Is this Bold Enough for Alaska?

The Boston Marathon was held Monday and it was in miserable wet conditions. It was in similar conditions in 1967. During that era women were prohibited from entering officially. Yet Katherine Switzer sneaked into the race with a real bib number. The rainy conditions helped; she wouldn’t have worn heavy sweats effectively concealing her gender from the race officials at the starting line.

Later in the race Switzer was discovered. She was was even attacked by one of the race sponsors in a barbaric attempt to maintain the “integrity” of the race. Instead the race sponsor was shamed and Switzer changed the way we thought of women and running.

The boldest ascents in Alaska did not change the way the world thought of mountain climbers and mountains, but for those knowledgeable about mountaineering and these ascents, they did. In fact, each successive ascent pushed the next ascent passed previously perceived boundaries.

This post is a continuation of a series of posts about searching for the boldest ascent in Alaska. I am searching for what may be Alaska’s greatest climbs ever done.

However, naming an ascent the boldest isn’t my ultimate goal. Rather, I want to use this as an exercise to expand our knowledge about mountaineering history in Alaska and man and woman kinds’ capabilities and limits in the alpine.

I have published a few posts on the boldest ascents in Alaska sporadically these last few weeks but I haven’t felt the natural energy and momentum that I hoped it would have. I think this project needs some more “focus” and a little more input from you.

What Makes it the Boldest?

You already helped make a strong list of bold ascents. Now, I am interested in two more things: What are your top three to five picks for the greatest ascents per decade and/or all-time?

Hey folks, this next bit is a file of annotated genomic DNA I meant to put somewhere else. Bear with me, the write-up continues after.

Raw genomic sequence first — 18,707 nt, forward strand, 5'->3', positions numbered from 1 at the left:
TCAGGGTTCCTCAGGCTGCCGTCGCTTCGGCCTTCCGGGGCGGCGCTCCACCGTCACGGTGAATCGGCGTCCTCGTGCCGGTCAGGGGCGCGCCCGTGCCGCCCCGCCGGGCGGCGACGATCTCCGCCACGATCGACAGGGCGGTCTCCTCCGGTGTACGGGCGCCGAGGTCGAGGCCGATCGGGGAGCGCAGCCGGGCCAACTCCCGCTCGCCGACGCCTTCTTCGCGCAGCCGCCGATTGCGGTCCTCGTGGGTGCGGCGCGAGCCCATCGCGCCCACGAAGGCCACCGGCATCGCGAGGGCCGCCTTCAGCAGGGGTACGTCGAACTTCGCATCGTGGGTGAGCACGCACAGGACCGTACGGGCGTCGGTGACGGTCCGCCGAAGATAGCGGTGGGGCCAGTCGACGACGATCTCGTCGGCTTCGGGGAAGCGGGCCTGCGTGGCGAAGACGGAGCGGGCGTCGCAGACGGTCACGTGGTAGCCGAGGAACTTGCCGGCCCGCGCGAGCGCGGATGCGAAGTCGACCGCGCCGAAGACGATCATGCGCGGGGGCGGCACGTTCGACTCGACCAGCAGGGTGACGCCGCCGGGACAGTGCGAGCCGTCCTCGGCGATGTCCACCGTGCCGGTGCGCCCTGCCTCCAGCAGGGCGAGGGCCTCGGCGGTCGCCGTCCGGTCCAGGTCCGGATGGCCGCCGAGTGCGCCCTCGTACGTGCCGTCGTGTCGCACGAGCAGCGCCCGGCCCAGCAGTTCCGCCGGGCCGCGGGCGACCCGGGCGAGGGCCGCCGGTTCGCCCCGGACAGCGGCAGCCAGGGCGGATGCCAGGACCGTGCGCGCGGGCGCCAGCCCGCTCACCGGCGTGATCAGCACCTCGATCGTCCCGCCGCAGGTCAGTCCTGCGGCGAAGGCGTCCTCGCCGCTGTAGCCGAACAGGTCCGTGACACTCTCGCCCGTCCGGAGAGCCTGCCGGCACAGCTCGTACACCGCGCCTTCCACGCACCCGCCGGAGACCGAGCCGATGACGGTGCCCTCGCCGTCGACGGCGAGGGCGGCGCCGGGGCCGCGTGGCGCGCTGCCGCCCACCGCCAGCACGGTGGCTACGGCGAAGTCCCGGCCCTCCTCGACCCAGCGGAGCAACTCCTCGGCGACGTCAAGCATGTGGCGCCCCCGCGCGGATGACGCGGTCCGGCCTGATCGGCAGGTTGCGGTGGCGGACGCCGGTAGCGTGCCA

Then, I want to know whether the general criteria below calls out the right characteristics and factors to compare one ascent to another.

  1. Strength of the Climber(s)
  2. Route Conditions
  3. Technical Difficulty
  4. Mental Hurdle

Do these sound right and credible to you? Leave me a comment or send me a note and let me know. On Tuesday, I will publish the final criteria and start to roll out the top ascents the following week.

Here we go… [To read the next post in this series, click here.]

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Comments

  1. Steve Gruhn says:

    To me a bold ascent includes the element of pioneering – whether of a new area, new techniques, new style, new season, etc. The physical strength of an individual climber doesn’t necessarily enter into the definition, except that it might lead to increased confidence and willingness to push the envelope. I think of Charlie Porter’s and Russ McLean’s 1976 ascent of Middle Triple Peak, via its west face. While McLean thought that Porter’s solo of the Cassin Ridge on Mount McKinley deserved more attention, the five bivouacs in ten days on the west face of Middle Triple Peak were pretty significant in that McLean and Porter ascended a previously unclimbed peak (although it had been unsuccessfully attempted), and used a style of multiple bivouacs on a route, which Alaska hadn’t witnessed a whole lot prior to that. And the climbing was fairly technical, too. And Porter continued the ascent despite being struck by falling ice that nearly broke his finger. I’d say that ascent was pretty bold.

  2. Damien Gildea says: